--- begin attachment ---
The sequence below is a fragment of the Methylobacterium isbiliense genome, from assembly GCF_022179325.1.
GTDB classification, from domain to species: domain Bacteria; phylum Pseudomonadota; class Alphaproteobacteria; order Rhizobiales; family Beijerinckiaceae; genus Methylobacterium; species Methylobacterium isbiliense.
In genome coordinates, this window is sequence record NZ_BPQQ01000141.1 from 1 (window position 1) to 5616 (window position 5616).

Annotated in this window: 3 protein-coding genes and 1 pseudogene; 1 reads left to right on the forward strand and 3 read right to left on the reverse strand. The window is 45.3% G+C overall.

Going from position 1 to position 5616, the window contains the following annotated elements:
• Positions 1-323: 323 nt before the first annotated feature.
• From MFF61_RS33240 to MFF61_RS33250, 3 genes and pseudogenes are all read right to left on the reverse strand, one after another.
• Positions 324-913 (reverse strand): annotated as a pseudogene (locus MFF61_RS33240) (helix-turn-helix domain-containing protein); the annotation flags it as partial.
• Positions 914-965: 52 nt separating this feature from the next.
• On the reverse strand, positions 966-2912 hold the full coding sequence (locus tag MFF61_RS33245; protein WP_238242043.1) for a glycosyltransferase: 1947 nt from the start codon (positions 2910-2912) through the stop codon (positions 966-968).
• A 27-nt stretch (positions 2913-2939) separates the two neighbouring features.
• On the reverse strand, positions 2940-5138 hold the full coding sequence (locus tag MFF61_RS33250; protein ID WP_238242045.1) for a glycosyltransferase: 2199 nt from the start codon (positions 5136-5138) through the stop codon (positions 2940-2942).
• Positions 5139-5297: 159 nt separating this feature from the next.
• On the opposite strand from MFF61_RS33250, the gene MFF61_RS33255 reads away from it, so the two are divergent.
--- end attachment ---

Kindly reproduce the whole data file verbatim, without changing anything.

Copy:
The sequence below is a fragment of the Methylobacterium isbiliense genome, from assembly GCF_022179325.1.
GTDB classification, from domain to species: domain Bacteria; phylum Pseudomonadota; class Alphaproteobacteria; order Rhizobiales; family Beijerinckiaceae; genus Methylobacterium; species Methylobacterium isbiliense.
In genome coordinates, this window is sequence record NZ_BPQQ01000141.1 from 1 (window position 1) to 5616 (window position 5616).

Annotated in this window: 3 protein-coding genes and 1 pseudogene; 1 reads left to right on the forward strand and 3 read right to left on the reverse strand. The window is 45.3% G+C overall.

Going from position 1 to position 5616, the window contains the following annotated elements:
• Positions 1-323: 323 nt before the first annotated feature.
• From MFF61_RS33240 to MFF61_RS33250, 3 genes and pseudogenes are all read right to left on the reverse strand, one after another.
• Positions 324-913 (reverse strand): annotated as a pseudogene (locus MFF61_RS33240) (helix-turn-helix domain-containing protein); the annotation flags it as partial.
• Positions 914-965: 52 nt separating this feature from the next.
• On the reverse strand, positions 966-2912 hold the full coding sequence (locus tag MFF61_RS33245; protein WP_238242043.1) for a glycosyltransferase: 1947 nt from the start codon (positions 2910-2912) through the stop codon (positions 966-968).
• A 27-nt stretch (positions 2913-2939) separates the two neighbouring features.
• On the reverse strand, positions 2940-5138 hold the full coding sequence (locus tag MFF61_RS33250; protein ID WP_238242045.1) for a glycosyltransferase: 2199 nt from the start codon (positions 5136-5138) through the stop codon (positions 2940-2942).
• Positions 5139-5297: 159 nt separating this feature from the next.
• On the opposite strand from MFF61_RS33250, the gene MFF61_RS33255 reads away from it, so the two are divergent.